Scotland’s private sector recorded a modest increase in business activity during January, with the headline Business Activity Index reaching a 14-month high, driven partly by a renewed rise in new business.
That’s according to the latest Royal Bank of Scotland Purchasing Managers’ Index (PMI) which reported that business activity across Scotland’s private sector increased during January, following no growth in December.
“The seasonally adjusted headline Royal Bank of Scotland Business Activity Index – a measure of combined manufacturing and service sector output – posted 52.0 in January, up from 50.0 in December, to signal a modest increase in Scottish private sector activity following stagnant output in December,” said the report.
“Panellists linked the increase with improved client demand.
“That said, the uptick was subdued in the context of the series history and softer than that seen at the UK level.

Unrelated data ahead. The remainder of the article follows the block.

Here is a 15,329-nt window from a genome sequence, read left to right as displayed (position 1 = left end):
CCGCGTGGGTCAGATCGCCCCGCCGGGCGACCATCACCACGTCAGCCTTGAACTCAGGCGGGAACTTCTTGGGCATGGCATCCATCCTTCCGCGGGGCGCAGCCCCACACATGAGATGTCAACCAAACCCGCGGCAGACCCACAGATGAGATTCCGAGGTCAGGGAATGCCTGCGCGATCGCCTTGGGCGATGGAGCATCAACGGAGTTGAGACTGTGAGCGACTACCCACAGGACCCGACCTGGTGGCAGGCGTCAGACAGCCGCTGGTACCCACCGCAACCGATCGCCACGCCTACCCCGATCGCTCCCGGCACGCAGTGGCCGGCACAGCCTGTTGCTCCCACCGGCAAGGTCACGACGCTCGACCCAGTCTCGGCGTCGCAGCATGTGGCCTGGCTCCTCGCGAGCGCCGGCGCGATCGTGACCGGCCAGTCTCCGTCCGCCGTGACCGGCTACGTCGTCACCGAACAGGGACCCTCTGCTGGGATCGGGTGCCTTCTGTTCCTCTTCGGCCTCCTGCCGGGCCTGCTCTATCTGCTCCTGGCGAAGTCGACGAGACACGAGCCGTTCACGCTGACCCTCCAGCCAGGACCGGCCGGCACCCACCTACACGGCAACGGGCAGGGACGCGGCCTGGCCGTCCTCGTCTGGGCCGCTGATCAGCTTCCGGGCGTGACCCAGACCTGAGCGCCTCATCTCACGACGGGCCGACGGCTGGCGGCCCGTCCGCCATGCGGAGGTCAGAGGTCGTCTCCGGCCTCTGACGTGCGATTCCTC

“By sector, service providers recorded an eighth successive monthly rise in activity, with growth quickening from December.
“Meanwhile, output continued to fall in the manufacturing segment, although the decline was the softest in the current eight- month sequence of reduction and only fractional overall.”
Malcolm Buchanan, chair, Scotland Board, Royal Bank of Scotland, said: “The Scottish private sector recorded a modest increase in business activity during January, with the headline Business Activity Index reaching a 14-month high, driven partly by a renewed rise in new business.
“That said, the uptick remained historically subdued and softer than that seen across the UK as a whole.
“At the sector level, services recorded a quicker increase in activity, whilst the manufacturing segment remained weaker, noting an eighth successive fall in output.
“Positively, firms’ output expectations for the coming 12 months strengthened in January, with respondents linking confidence to a clearer outlook and hopes of improved demand conditions.
“Moreover, the level of positive sentiment was the highest since March 2019.”